Soldiers and police patrolled streets in western Myanmar and surveyed the damage on Friday after Buddhist mobs attacked offices and homes of international aid workers, forcing the relocation of almost all staff from the troubled state of Rakhine.
Twenty-nine houses, seven warehouses and two motor vehicles — all in the state capital, Sittwe — were damaged, it said.
Paula Schriefer, head of the US delegation to the Human Rights Council, called on Myanmar’s government to hold accountable those responsible.
“It is long overdue for the government of [Burmese President] U Thein Sein to take the decisive action necessary to prevent these acts, address the core problems in Rakhine state — including the continued lack of adequate security forces and rule of law on the ground — and create conditions for sustainable peace and development,” she said in a statement.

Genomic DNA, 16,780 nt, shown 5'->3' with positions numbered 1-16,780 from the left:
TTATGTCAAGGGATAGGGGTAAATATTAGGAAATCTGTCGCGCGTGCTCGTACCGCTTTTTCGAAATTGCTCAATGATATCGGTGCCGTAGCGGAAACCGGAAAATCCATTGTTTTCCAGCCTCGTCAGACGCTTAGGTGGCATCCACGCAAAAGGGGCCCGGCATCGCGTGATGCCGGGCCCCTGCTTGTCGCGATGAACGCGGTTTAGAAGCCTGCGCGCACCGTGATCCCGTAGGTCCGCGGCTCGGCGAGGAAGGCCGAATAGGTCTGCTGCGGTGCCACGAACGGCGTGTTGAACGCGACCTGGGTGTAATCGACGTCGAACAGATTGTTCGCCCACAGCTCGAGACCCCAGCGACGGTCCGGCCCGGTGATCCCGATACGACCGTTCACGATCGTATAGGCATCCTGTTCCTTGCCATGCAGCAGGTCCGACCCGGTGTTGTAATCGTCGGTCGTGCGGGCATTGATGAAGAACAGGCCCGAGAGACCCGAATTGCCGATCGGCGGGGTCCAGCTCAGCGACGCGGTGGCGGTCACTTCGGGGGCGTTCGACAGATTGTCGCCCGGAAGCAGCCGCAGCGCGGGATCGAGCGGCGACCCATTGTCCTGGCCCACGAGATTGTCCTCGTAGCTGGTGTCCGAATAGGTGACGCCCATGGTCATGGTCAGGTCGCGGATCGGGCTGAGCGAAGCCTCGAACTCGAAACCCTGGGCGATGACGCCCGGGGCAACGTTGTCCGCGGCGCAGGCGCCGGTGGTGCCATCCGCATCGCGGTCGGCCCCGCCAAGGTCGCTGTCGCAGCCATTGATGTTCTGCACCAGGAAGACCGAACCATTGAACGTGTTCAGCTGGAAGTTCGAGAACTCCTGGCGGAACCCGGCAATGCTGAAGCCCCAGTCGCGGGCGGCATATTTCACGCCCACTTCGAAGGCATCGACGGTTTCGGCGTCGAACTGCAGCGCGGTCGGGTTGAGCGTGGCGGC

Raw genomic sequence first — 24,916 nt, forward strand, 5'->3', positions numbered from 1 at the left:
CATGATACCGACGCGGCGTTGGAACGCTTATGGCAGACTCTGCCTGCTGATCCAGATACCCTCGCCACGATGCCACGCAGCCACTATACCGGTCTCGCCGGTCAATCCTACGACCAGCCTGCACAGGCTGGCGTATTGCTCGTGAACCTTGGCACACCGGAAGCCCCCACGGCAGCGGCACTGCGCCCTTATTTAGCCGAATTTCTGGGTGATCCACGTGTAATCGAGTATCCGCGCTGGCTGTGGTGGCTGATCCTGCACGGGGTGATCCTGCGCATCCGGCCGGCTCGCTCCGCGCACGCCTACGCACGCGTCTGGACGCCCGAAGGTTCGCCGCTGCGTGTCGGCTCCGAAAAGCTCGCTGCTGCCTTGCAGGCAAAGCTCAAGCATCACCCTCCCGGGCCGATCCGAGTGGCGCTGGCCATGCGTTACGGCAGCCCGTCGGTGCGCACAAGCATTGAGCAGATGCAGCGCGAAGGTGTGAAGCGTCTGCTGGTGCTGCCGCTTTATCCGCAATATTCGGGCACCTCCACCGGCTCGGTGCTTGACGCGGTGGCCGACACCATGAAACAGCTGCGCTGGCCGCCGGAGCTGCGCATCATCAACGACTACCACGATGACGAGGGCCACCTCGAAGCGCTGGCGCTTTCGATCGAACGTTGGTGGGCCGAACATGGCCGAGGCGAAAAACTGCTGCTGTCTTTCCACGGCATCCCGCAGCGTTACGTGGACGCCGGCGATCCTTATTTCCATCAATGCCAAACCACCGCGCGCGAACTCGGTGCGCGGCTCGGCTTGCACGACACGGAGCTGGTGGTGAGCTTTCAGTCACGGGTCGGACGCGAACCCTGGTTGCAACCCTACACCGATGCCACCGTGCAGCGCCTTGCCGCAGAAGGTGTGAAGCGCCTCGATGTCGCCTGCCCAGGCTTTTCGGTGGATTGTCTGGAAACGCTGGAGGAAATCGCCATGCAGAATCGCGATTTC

Myanmar, a predominantly Buddhist nation of 60 million, emerged from a half-century of military rule in 2011. However, new-found freedoms of expression have given voice to religious hatred, causing violence that has left up to 280 people dead and sent another 240,000 fleeing their homes.
Most of the victims have been members of the long-persecuted Rohingya Muslim minority.
Aid groups that have been providing care for those now living in crowded camps — where they have little access to food, education or health care — have for months faced threats and intimidation from ethnic Buddhists in Rakhine, hampering their ability to work.
The violence made it impossible.
“As for now, no aid services are functioning in the region. If humanitarian aid cannot be restarted quickly, this will have a severe impact on the ground,” Malteser International secretary-general Ingo Radtke said. The group estimated that 90 percent of all aid groups in Sittwe had been targeted.
“We are very concerned that the riots might also spread to neighboring district,” Radtke added.